Today is the eighth anniversary of our first date, which happened, in part, because of Patrick and Teresa playing matchmaker.

This morning, when Velma and Patrick and I were there visiting Scraps, she said, “Dear, for our anniversary next year, let’s do something really boring.
#494 ::: elise ::: (view all by) ::: October 07, 2008, 10:50 AM:

OK. I just got a phone call from PNH, who is at the hospital. He says there are some encouraging things.

He said that the top priority right now is to bring Soren’s blood pressure down from the scary heights it was at. There is definite progress on this; yesterday it was at two-hundred-mumble over oh-god, and now it’s at one-hundred-something over well-that’s-better-than-yesterday-at-least. … Get the blood pressure down and this reduces the risk of further bleeds, and the risk of all sorts of other things. Get him stabilized at a safer level, and then everything else can be addressed.

“Everything else” includes stuff like finding out exactly what the damage is and then working to get back as much function as possible. As Velma and a number of other people said, he doesn’t have speech right now, though he’s made some words here and there, and PNH reports that Velma said he achieved a couple of phrases during the night. (“Oh, come on!” being the most memorable, apparently; last night Patrick said that Soren’s pissed off, which is kind of a good sign, you know?) Patrick says that though Soren’s not talking, he is answering questions with eloquent gestures. TNH asked him point-blank, “Do you have language?” and she got a strong affirmative nodding in reply. This is major goodness, because he’s in there processing, even if his speaker isn’t working at the moment, and he can communicate that he is processing. …

He slips in and out of sleep every few minutes. His left leg and arm are twitchy and irritable (he keeps trying to turn over on his side, which is how he always sleeps), but his right arm and leg don’t move. He can’t talk. He can’t stick out his tongue. But when I said “Scraps, do you have language?” he made it clear that he did. “Oh, thank god, you’re still in there,” I said, sitting down. “Let me see if I can remember everybody who sends their love…”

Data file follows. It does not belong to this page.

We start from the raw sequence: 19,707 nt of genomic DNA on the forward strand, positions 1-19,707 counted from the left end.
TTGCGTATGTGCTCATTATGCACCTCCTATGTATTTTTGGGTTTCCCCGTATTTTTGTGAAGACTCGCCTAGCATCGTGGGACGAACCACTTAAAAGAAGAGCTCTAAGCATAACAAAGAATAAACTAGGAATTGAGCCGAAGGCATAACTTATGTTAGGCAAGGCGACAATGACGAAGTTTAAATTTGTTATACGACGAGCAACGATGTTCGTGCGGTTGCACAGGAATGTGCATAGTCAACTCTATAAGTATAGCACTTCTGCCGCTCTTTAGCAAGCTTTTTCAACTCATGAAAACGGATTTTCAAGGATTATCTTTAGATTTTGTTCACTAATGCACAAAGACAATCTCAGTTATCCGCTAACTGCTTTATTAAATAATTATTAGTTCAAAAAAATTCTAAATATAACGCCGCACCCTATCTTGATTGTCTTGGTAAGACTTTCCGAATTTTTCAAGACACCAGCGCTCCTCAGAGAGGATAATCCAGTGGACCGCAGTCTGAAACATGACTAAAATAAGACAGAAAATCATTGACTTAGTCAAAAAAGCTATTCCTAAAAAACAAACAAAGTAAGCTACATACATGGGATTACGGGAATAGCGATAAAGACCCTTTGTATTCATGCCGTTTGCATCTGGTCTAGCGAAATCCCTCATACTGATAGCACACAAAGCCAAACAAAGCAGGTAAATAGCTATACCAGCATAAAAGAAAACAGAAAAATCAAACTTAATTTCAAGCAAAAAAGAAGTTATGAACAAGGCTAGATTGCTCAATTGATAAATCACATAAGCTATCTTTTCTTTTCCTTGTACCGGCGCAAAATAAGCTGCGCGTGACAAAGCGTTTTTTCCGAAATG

Updates as they occur. Watch this space.

Comments on Scraps DeSelby's in Intensive Care:
#1 ::: Xopher ::: (view all by) ::: October 07, 2008, 12:43 PM:

Bright Blessings for a swift and complete recovery. Scraps is in my prayers and thoughts.

#2 ::: Nancy C. Mittens ::: (view all by) ::: October 07, 2008, 12:44 PM:

I might have a spare CD player at home, will poke around tonight and see.

#3 ::: Fragano Ledgister ::: (view all by) ::: October 07, 2008, 12:45 PM:

My best wishes for his prompt and full recovery.

#4 ::: Marna Nightingale ::: (view all by) ::: October 07, 2008, 12:53 PM:

I have a 2G iPod shuffle I can easily spare. For hospital, it's ideal: small, brightly coloured, easy controls, can be clipped to a gown.

El means to call me today, so I can get an address to send it to. Somebody want to tell me what genres to load it with?

#5 ::: kouredios ::: (view all by) ::: October 07, 2008, 12:54 PM:

When the time comes, I can help with music gathering. I have a number of those albums on his list.

#6 ::: Marna Nightingale ::: (view all by) ::: October 07, 2008, 12:55 PM:

Read too fast. Off to look at the music.

#7 ::: Harriet Culver ::: (view all by) ::: October 07, 2008, 01:00 PM:

I never use my Discman any more -- what would be the quickest way to get it into play here? I spose I could drop it off somewhere in Chelsea or something?

#8 ::: Harriet Culver ::: (view all by) ::: October 07, 2008, 01:02 PM:

though an iPod does sound much more ideal for the situation...

#9 ::: Andrew Willett ::: (view all by) ::: October 07, 2008, 01:10 PM:

I have an old (2nd generation, 10-gig) iPod at home... somewhere. It was showing signs of old-age floobiness -- periodic out-of-nowhere reboots and such, hence the deprecation -- but it would probably still be vastly better than nothing if nobody has a shinier one. Will look for it at home this evening.

#10 ::: Luke McGuff ::: (view all by) ::: October 07, 2008, 01:12 PM:

Good luck to Soren and all concerned. This is surprisingly saddening to me.

I'll send some music his way.

#11 ::: abi ::: (view all by) ::: October 07, 2008, 01:13 PM:

My prayers and my heart goes out to everyone in the situation.

Scraps (assuming someone reads this to you), I've never sat down and told you how much I value you and admire you as a member of the community. This is mostly because the times I find myself most staggered by your wisdom and your charm are usually when I'm focusing on the bad behavior rather than the good. I look forward to your return to the community in whatever timescale you can manage.